How to: 'Bed in' a smartphone Li-Ion battery after purchase or storage

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I love a bit of geeky research. Even more when it's done by me! In this case, a generic piece which should be of interest to all, looking at the improvement in battery capacity in the first few charge cycles - turns out the same phenomenon happens after extended storage too. See the quote and link for details. Don't worry about the testing being done on an Android phone - Li-Ion is a standard technology and this applies to any Symbian or Windows Phone device.

From my own article over at Android Beat:

...I decided to test this, buying a brand new cell for my smartphone, charging it fully and then playing the same one hour video numerous times, noting the battery percentage reported at each stage, then recharging and repeating several times...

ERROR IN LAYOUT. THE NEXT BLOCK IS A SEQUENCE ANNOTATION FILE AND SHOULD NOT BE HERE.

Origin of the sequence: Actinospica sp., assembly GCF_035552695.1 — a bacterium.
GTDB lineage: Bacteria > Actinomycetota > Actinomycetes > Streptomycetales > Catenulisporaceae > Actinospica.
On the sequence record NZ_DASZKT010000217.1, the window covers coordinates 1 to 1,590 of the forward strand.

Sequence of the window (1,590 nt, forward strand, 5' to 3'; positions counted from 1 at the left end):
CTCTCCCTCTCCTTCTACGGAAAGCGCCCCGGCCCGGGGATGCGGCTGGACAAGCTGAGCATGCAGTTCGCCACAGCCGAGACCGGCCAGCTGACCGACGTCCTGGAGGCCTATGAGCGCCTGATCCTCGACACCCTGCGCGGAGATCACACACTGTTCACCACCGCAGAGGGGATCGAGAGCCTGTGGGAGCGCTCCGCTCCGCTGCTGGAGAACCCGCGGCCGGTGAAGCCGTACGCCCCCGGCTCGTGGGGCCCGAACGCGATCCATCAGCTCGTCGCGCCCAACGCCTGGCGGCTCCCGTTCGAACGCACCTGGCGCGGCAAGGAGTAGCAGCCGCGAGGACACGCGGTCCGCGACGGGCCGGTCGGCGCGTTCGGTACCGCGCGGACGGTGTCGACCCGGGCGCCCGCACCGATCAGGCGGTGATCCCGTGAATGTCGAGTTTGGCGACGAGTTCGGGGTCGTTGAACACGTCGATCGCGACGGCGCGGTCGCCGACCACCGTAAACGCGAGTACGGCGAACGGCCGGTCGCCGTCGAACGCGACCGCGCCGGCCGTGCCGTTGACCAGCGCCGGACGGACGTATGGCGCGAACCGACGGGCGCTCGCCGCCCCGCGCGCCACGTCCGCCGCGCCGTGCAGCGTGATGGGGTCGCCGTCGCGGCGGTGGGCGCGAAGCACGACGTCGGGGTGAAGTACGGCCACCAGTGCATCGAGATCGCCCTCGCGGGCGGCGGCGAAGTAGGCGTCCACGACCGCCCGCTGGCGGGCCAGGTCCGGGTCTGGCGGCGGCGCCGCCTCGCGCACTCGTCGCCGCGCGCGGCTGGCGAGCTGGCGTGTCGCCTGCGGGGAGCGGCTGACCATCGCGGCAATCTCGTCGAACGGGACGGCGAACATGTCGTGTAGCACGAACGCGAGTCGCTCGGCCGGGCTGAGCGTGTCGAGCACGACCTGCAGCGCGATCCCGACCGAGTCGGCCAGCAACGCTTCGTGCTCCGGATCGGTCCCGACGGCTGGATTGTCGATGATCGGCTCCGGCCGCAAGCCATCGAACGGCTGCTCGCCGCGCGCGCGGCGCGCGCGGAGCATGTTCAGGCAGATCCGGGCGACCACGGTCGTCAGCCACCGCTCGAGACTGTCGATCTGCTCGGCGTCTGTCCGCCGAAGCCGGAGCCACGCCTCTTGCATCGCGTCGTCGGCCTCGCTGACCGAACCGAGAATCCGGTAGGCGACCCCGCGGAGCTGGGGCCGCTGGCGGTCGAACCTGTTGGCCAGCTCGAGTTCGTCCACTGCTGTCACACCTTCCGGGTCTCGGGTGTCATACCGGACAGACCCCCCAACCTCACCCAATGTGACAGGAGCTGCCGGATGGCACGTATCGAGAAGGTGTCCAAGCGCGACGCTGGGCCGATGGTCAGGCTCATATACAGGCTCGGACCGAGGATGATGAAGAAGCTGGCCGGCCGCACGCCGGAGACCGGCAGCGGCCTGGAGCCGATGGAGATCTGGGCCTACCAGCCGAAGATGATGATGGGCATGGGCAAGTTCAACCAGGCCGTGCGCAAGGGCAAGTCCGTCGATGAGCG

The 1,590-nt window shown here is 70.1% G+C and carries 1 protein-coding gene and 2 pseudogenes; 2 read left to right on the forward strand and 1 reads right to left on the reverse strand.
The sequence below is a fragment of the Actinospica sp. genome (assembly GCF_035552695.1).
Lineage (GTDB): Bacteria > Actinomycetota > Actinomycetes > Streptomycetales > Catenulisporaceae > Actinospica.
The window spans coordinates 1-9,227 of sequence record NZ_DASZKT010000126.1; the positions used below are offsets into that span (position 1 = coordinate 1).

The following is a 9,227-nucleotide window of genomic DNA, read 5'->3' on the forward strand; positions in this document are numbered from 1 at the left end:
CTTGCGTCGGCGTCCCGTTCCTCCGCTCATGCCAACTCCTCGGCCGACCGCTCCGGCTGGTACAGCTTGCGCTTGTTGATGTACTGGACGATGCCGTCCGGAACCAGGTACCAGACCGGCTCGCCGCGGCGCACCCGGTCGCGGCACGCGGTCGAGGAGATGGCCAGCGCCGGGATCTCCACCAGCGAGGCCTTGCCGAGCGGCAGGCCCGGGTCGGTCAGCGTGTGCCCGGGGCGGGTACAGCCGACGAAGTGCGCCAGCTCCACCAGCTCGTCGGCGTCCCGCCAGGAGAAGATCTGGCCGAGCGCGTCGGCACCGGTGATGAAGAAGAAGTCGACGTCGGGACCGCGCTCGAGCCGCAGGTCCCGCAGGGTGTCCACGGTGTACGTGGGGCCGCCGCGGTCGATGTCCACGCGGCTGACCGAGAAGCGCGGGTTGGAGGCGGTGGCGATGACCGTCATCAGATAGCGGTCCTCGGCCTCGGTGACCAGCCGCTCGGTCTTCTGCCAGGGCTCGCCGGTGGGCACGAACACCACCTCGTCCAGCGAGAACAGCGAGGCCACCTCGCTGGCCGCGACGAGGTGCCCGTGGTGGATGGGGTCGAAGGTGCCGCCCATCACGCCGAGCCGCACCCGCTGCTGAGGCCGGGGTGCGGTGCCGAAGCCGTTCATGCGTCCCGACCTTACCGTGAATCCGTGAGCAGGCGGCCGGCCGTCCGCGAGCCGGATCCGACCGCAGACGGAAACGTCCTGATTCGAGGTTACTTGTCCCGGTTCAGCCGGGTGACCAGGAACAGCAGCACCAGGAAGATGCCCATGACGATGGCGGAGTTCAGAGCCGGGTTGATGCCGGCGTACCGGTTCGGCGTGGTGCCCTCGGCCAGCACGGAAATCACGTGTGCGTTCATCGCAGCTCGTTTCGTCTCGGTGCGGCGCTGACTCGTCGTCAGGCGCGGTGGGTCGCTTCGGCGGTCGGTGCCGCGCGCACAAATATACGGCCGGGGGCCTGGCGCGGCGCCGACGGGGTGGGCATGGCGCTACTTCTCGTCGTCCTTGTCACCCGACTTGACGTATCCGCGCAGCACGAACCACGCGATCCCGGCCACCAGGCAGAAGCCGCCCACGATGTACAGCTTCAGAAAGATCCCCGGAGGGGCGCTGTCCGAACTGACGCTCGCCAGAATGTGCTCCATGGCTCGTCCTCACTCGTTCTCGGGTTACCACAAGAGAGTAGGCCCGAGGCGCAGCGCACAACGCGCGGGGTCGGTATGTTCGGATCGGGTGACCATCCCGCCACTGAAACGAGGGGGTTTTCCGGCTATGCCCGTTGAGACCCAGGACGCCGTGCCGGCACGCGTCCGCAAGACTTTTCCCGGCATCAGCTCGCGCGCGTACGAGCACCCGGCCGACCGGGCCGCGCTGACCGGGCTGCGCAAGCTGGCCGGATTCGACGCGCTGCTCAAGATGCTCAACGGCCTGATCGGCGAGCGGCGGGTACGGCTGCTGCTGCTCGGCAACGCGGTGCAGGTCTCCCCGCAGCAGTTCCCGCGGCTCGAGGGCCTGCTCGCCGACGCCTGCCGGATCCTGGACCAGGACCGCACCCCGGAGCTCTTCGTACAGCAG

...Here then are the results from the first four charge/discharge cycles on a new aLLreli replacement battery. (aLLreli was a new name to me, but in use it seems just as reliable as the ever-popular ANKER cells):


...After some research, it seems that, following long periods (months) in storage, a ‘passivation’ layer* builds up on the cathode of the battery and it takes a few charge cycles for this to be effectively broken up and battery capacity restored. So, when you buy a ‘new’ battery what’s actually happening is that you’re buying a battery that was at full capacity and raring to go from the factory but which has sat on a supplier’s shelf for months waiting for you to buy it...

You can read the whole article here, which goes on to point out that the same passivation layer builds up if you store a battery or a sealed smartphone for long periods, plus there are links to a piece on reducing the degradation of your smartphone battery over time.

There's a school of thought which says "Why worry about all this, just use the phone/battery and be happy?" I understand this viewpoint, but you have to admit that there's a certain satisfaction in knowing that your battery is giving you the most it can each day and that, a couple of years down the line, your device will still be saleable or useable by whoever you pass it on to, all because you understood a little of what makes a battery tick in the first place.

Source / Credit: Android Beat